Atmospheric Science: Thermal Inversion at the Barringer Meteorite Crater
Atmospheric thermal inversion occurs when cold air is trapped beneath warmer air. Barringer Meteorite Crater, with its simple bowl-shaped topography, is an ideal experiment site for investigating this phenomenon.
If you live in a western city that is surrounded by mountains (for example, Phoenix, Salt Lake City, and Boise), the effects of atmospheric thermal inversion may be familiar. Within those basins, cold air is often trapped beneath warmer air. This turns off atmospheric convection near the ground. The air grows still and pollutants begin to build up beneath the ceiling of warm air, causing murky conditions that vex visibility and cause respiratory problems.
Although the basic physics of the phenomenon are known, the details that may affect (or mitigate) the severity of thermal inversions are still being investigated. Atmospheric scientists use a variety of tools: in situ measurements in cities with thermal inversions, small scale experimental models of air flow in basins, and theoretical calculations of air movements. Unfortunately, the different scales of past work are often difficult to link together, so scientists began looking for an experimental site of intermediate size.
Barringer Meteorite Crater, with its simple bowl-shaped topography, became the favored experiment site. A large integrative team from several universities, in coordination with the National Science Foundation and the National Center for Atmospheric Research, deployed a large number of sensors in and around the crater. The leaders of the team were David Whiteman, Andreas Muschinski, Sharon Zhong, and David Fritts. The team measured the effects of solar radiation as the sun heated different portions of the crater walls between dawn and dusk, and consequences of the overnight loss of solar radiation. The flow of air around the crater, over its rim, and down its slopes was monitored to determine if the flow was steady, unstable, or episodically disrupted.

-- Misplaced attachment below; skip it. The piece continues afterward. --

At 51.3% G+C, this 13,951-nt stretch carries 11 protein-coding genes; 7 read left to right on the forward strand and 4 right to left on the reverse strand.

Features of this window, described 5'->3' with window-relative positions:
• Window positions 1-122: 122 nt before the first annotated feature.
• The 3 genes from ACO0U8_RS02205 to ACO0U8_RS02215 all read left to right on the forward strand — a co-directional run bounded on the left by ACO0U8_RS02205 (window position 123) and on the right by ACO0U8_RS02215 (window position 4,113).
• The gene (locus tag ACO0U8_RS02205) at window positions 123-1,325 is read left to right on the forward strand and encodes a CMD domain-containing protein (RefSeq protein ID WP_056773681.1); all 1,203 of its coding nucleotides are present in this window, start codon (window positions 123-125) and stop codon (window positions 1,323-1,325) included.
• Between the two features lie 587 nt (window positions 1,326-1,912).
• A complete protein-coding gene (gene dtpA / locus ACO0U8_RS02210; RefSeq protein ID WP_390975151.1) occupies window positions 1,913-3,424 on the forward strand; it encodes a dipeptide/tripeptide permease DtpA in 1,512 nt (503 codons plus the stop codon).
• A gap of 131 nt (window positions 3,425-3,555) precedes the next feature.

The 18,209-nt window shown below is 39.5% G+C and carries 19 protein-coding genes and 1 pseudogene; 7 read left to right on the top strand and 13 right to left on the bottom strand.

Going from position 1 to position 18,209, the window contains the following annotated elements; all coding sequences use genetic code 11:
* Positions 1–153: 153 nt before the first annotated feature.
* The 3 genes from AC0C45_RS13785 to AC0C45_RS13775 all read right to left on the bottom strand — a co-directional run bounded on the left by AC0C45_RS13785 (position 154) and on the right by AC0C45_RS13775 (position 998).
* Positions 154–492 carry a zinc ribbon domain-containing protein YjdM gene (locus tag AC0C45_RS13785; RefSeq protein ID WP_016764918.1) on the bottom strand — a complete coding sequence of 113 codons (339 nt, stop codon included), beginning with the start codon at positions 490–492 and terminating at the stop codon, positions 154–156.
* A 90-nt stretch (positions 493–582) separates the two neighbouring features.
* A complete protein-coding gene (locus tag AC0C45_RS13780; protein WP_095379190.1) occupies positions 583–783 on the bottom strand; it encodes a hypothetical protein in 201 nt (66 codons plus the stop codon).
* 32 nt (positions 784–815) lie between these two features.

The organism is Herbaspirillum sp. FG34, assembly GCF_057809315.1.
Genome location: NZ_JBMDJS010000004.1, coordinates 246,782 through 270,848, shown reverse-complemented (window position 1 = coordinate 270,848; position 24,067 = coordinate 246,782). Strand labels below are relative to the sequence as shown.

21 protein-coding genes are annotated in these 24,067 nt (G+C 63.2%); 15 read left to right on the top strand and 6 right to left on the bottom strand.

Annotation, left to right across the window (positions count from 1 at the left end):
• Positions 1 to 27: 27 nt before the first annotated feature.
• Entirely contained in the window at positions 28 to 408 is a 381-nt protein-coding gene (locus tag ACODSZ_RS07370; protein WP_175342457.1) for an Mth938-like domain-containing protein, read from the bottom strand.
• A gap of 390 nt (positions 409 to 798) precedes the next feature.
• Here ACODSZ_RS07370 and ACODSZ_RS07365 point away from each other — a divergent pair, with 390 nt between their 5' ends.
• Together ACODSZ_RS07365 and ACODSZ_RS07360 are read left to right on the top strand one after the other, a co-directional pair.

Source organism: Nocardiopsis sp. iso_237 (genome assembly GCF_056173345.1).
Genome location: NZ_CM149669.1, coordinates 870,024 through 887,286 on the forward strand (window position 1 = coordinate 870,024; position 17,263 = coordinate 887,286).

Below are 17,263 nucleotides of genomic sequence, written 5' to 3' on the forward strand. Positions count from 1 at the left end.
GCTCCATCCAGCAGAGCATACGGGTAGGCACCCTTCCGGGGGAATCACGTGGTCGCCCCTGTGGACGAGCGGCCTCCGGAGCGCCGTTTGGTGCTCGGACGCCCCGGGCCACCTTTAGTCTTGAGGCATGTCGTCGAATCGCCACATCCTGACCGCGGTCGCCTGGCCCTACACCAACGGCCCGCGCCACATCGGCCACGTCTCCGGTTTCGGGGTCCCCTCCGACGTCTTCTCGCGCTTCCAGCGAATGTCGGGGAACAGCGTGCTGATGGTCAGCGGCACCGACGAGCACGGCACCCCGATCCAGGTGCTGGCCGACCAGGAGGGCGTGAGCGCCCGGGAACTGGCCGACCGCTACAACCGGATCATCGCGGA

This meteorological field campaign showed that thermal inversions occur in Barringer Meteorite Crater, creating a stable boundary layer about 30 meters deep in the crater interior. The inversion often begins in the late afternoon, remains overnight, and is then destroyed two to three hours after sunrise. Surprisingly, the basal layer of air is covered with an isothermal layer of air that separated the cold air on the crater floor from the overlying warmer air of the atmospheric inversion. The team is investigating the origin of this atmospheric structure and its implications for thermal inversions elsewhere.
Although the impetus for this study was terrestrial, we have used these results to explore conditions on Mars where rovers have detected thermal inversions within impact craters. Based on the measurements made at Barringer Meteorite Crater, the daily temperature variations should be greater on the crater floors of Mars, than on their rims. The average temperature on a crater floor on Mars will also be less than that on the rim. We can also infer that temperature inversions on Mars may be greater now than in the geologic past, when lakes may have mitigated the magnitude of any thermal inversions. Interestingly, the types of down-slope air flow detected at Barringer Meteorite Crater can enhanced the ablation of volatile material, like water, on Mars, and, thus, may be an important factor in the potential habitability of impact craters on Mars.